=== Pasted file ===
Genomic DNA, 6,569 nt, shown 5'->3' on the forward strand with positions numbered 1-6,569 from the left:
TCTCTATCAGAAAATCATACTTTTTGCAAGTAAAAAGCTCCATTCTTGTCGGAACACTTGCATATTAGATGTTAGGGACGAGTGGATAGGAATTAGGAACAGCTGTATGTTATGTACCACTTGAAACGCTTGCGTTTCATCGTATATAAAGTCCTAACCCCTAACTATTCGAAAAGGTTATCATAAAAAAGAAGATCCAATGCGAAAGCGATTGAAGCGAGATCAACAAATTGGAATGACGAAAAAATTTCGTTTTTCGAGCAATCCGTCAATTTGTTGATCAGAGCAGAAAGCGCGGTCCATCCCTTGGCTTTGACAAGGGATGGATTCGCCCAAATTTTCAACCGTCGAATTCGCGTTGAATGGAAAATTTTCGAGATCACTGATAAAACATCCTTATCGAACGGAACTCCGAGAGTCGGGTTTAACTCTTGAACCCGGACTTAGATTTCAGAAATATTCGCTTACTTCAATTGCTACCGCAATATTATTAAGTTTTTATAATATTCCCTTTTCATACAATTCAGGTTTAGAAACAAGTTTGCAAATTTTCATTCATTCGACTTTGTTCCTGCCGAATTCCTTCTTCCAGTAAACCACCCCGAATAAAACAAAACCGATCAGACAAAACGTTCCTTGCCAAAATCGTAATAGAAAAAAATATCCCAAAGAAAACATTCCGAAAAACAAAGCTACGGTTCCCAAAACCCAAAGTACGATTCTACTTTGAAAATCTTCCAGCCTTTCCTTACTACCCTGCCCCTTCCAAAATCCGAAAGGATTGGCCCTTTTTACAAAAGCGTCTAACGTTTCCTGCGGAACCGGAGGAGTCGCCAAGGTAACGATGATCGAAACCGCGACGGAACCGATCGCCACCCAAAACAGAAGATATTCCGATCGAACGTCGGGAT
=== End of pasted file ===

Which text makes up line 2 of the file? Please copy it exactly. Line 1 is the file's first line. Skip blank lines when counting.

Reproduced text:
TCTCTATCAGAAAATCATACTTTTTGCAAGTAAAAAGCTCCATTCTTGTCGGAACACTTGCATATTAGATGTTAGGGACGAGTGGATAGGAATTAGGAACAGCTGTATGTTATGTACCACTTGAAACGCTTGCGTTTCATCGTATATAAAGTCCTAACCCCTAACTATTCGAAAAGGTTATCATAAAAAAGAAGATCCAATGCGAAAGCGATTGAAGCGAGATCAACAAATTGGAATGACGAAAAAATTTCGTTTTTCGAGCAATCCGTCAATTTGTTGATCAGAGCAGAAAGCGCGGTCCATCCCTTGGCTTTGACAAGGGATGGATTCGCCCAAATTTTCAACCGTCGAATTCGCGTTGAATGGAAAATTTTCGAGATCACTGATAAAACATCCTTATCGAACGGAACTCCGAGAGTCGGGTTTAACTCTTGAACCCGGACTTAGATTTCAGAAATATTCGCTTACTTCAATTGCTACCGCAATATTATTAAGTTTTTATAATATTCCCTTTTCATACAATTCAGGTTTAGAAACAAGTTTGCAAATTTTCATTCATTCGACTTTGTTCCTGCCGAATTCCTTCTTCCAGTAAACCACCCCGAATAAAACAAAACCGATCAGACAAAACGTTCCTTGCCAAAATCGTAATAGAAAAAAATATCCCAAAGAAAACATTCCGAAAAACAAAGCTACGGTTCCCAAAACCCAAAGTACGATTCTACTTTGAAAATCTTCCAGCCTTTCCTTACTACCCTGCCCCTTCCAAAATCCGAAAGGATTGGCCCTTTTTACAAAAGCGTCTAACGTTTCCTGCGGAACCGGAGGAGTCGCCAAGGTAACGATGATCGAAACCGCGACGGAACCGATCGCCACCCAAAACAGAAGATATTCCGATCGAACGTCGGGAT